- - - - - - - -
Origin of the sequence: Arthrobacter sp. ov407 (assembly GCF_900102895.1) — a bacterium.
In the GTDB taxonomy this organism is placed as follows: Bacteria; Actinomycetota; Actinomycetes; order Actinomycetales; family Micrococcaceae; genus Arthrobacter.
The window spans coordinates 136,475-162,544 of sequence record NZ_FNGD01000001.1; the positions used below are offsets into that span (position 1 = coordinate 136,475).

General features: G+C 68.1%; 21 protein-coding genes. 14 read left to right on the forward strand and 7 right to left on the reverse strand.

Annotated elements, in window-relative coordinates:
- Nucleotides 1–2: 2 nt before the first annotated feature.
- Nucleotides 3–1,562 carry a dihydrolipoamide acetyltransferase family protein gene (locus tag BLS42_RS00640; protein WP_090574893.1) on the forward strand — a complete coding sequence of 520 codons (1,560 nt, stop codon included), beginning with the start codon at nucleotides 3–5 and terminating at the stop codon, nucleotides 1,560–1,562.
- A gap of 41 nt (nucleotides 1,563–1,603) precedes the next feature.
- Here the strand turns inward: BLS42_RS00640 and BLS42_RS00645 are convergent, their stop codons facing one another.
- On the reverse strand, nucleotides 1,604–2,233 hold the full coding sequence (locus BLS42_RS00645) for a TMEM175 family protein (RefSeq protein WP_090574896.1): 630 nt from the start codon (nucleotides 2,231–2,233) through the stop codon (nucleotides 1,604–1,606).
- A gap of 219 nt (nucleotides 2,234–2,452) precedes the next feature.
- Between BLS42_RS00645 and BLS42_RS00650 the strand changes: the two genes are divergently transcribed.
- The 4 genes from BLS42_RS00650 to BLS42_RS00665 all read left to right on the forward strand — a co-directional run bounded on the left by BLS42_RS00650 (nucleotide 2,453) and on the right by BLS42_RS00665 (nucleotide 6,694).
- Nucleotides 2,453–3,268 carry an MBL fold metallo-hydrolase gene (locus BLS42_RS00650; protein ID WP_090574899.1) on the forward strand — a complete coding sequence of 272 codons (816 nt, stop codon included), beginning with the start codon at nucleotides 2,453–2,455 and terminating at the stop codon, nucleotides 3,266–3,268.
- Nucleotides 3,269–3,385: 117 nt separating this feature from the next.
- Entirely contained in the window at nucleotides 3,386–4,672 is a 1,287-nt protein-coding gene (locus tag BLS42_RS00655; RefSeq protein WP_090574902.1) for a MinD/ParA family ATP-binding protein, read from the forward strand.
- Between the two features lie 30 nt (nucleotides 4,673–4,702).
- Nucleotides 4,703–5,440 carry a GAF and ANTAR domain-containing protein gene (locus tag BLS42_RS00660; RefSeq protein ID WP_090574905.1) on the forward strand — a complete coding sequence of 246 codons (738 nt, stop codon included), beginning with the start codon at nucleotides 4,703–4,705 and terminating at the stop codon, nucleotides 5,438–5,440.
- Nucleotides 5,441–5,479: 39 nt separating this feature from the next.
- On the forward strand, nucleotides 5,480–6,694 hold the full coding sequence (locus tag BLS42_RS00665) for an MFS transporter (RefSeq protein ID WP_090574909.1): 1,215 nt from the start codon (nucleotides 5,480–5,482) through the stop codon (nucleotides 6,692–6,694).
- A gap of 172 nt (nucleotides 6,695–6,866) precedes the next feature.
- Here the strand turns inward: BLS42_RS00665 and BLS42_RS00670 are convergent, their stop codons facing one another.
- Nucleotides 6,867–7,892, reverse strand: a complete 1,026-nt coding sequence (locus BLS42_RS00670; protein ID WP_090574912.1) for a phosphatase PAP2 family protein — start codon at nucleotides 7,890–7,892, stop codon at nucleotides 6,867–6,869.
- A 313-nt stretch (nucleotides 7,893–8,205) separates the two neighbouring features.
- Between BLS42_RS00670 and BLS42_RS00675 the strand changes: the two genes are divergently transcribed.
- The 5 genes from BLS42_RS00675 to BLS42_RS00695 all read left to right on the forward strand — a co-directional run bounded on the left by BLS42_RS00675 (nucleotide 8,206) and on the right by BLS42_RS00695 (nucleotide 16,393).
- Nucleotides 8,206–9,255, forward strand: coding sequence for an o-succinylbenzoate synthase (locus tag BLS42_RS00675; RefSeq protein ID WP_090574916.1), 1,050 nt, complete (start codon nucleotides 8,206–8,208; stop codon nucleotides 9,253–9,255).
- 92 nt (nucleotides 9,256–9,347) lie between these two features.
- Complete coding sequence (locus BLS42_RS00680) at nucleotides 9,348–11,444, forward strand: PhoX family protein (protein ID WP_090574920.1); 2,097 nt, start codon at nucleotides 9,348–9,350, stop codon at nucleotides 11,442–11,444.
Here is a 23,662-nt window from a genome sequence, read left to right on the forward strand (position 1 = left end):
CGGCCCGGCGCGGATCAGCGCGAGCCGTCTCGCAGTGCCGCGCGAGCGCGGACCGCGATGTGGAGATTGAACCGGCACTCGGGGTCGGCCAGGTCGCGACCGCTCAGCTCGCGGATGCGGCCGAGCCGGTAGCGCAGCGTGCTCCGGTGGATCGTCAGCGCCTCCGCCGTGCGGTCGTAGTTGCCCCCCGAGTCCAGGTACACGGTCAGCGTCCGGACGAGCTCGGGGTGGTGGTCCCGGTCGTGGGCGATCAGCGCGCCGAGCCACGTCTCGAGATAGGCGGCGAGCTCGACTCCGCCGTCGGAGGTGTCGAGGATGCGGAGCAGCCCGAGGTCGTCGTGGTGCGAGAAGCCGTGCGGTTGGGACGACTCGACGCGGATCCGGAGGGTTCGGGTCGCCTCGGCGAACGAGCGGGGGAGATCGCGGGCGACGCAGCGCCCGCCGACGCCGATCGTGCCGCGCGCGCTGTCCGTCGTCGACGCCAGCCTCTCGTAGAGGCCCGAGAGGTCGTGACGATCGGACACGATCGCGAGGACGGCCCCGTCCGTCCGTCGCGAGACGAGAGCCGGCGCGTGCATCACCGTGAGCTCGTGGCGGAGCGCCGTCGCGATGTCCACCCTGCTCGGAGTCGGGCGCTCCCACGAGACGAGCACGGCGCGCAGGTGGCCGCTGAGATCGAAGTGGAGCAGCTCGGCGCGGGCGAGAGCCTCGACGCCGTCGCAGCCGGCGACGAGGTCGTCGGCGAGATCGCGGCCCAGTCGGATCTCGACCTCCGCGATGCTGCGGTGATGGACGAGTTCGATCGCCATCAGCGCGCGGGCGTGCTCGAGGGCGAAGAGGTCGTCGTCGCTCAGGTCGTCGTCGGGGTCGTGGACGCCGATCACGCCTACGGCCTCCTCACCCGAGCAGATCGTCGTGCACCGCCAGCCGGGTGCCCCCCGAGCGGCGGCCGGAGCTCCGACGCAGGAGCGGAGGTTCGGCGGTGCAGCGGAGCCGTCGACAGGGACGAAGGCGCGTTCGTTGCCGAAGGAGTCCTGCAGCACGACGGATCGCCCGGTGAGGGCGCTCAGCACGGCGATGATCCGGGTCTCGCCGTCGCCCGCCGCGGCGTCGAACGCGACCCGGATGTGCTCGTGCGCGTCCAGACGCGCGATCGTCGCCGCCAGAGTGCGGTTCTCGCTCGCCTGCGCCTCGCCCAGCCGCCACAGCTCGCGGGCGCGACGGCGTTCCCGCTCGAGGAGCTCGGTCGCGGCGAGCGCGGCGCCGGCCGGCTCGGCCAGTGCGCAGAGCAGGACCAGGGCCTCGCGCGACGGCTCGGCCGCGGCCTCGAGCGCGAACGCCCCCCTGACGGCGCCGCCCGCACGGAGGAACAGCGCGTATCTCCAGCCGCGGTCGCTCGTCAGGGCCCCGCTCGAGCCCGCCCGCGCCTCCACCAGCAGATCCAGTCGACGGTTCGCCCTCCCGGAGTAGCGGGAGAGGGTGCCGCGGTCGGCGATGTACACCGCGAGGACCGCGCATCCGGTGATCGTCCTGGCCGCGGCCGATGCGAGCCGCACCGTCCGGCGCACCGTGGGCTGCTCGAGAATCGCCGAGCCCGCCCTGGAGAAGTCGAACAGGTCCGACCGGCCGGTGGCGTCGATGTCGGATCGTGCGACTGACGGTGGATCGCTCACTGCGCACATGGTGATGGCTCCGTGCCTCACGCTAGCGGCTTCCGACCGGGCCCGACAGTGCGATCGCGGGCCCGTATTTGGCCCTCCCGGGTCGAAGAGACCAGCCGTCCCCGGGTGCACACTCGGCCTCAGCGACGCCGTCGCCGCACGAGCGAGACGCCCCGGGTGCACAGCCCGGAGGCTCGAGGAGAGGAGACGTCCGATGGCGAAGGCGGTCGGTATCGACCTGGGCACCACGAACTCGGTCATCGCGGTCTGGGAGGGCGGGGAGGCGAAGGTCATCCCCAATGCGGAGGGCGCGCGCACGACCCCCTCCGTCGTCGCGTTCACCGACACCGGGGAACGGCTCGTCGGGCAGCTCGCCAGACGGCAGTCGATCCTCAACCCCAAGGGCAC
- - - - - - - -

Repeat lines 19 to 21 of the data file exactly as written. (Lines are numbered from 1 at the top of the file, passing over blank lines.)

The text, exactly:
- Nucleotides 5,441–5,479: 39 nt separating this feature from the next.
- On the forward strand, nucleotides 5,480–6,694 hold the full coding sequence (locus tag BLS42_RS00665) for an MFS transporter (RefSeq protein ID WP_090574909.1): 1,215 nt from the start codon (nucleotides 5,480–5,482) through the stop codon (nucleotides 6,692–6,694).
- A gap of 172 nt (nucleotides 6,695–6,866) precedes the next feature.